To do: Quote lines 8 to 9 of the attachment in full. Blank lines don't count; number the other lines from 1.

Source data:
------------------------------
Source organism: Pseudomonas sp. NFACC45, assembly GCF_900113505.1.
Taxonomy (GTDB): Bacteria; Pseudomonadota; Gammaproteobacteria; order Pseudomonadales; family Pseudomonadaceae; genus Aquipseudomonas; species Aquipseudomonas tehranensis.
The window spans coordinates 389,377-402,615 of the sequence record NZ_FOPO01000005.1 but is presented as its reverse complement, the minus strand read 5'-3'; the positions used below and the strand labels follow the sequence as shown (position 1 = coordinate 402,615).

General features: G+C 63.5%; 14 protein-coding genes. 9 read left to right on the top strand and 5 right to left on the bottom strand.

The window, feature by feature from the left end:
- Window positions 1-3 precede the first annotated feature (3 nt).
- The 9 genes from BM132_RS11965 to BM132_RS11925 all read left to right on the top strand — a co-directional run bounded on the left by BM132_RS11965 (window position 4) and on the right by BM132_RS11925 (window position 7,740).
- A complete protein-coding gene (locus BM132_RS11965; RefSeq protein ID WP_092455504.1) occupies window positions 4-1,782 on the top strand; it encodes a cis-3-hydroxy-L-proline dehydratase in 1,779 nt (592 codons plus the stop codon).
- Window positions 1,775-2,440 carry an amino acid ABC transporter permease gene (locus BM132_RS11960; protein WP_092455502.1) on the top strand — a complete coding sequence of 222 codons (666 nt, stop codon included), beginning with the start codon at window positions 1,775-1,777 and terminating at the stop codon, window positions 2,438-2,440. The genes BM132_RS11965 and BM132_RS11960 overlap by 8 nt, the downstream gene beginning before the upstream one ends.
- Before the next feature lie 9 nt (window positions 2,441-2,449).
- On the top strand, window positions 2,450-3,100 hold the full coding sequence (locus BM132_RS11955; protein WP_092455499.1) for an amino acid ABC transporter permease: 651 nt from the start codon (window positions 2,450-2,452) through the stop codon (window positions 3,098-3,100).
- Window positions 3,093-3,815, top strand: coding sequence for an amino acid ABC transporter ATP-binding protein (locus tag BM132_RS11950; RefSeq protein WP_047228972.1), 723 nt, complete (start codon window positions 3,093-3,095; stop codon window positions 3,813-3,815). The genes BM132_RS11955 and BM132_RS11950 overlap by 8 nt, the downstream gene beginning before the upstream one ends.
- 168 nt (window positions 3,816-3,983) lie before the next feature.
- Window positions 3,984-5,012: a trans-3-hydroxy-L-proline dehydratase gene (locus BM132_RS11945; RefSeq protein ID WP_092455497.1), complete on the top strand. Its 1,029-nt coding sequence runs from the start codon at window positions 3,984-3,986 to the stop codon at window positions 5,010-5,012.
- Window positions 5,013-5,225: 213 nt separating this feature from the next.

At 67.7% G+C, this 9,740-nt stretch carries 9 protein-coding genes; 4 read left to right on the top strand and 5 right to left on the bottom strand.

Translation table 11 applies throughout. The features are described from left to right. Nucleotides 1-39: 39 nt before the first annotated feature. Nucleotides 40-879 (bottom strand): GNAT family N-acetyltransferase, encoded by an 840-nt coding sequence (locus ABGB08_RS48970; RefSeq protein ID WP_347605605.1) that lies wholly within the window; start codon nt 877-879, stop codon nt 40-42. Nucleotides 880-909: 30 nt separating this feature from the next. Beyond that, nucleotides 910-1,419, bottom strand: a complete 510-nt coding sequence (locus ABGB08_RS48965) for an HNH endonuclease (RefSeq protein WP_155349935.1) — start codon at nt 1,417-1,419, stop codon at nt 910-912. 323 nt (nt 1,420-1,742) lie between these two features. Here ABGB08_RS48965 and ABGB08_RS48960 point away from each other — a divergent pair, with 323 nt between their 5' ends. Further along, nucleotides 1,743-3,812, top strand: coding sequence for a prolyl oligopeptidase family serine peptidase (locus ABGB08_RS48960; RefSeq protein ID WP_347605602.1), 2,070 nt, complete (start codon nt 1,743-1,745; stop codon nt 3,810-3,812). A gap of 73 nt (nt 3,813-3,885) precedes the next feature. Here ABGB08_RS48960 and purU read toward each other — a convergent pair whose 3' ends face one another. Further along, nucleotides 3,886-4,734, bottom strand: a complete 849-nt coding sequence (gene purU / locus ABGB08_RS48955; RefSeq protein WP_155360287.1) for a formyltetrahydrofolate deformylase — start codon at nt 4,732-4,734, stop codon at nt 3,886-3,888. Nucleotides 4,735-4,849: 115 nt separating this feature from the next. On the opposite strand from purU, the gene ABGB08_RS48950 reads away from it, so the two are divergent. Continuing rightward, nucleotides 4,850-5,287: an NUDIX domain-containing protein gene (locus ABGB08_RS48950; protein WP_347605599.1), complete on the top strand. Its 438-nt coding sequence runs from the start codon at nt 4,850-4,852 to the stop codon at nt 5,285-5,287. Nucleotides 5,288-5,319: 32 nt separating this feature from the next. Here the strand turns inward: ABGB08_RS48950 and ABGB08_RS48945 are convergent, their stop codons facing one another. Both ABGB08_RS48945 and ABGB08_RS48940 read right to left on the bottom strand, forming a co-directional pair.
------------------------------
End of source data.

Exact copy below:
- A complete protein-coding gene (locus BM132_RS11965; RefSeq protein ID WP_092455504.1) occupies window positions 4-1,782 on the top strand; it encodes a cis-3-hydroxy-L-proline dehydratase in 1,779 nt (592 codons plus the stop codon).
- Window positions 1,775-2,440 carry an amino acid ABC transporter permease gene (locus BM132_RS11960; protein WP_092455502.1) on the top strand — a complete coding sequence of 222 codons (666 nt, stop codon included), beginning with the start codon at window positions 1,775-1,777 and terminating at the stop codon, window positions 2,438-2,440. The genes BM132_RS11965 and BM132_RS11960 overlap by 8 nt, the downstream gene beginning before the upstream one ends.